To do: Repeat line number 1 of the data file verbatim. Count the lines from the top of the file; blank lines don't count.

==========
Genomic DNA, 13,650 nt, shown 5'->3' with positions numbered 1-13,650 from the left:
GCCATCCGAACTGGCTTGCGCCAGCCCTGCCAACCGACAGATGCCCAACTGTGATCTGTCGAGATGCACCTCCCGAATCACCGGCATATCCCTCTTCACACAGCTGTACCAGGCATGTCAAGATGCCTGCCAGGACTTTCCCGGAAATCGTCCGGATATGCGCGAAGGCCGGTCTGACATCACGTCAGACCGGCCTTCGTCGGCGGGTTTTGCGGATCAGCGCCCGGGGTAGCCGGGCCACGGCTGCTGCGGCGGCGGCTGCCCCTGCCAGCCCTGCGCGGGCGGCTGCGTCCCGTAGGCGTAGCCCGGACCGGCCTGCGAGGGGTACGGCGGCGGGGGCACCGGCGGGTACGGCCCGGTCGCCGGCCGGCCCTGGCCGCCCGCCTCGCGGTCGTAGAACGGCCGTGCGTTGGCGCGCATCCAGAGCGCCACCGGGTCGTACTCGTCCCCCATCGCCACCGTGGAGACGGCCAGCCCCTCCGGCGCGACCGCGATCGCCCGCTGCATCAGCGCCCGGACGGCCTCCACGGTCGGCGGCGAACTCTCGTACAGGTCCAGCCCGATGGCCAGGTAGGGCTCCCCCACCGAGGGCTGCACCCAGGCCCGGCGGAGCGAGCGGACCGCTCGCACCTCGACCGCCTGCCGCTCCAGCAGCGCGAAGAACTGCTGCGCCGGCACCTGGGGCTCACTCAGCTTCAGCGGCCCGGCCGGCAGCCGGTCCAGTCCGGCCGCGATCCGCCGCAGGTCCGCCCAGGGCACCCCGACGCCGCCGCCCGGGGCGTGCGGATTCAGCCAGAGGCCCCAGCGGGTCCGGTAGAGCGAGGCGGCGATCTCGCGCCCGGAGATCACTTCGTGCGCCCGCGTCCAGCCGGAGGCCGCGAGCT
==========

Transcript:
Genomic DNA, 13,650 nt, shown 5'->3' with positions numbered 1-13,650 from the left: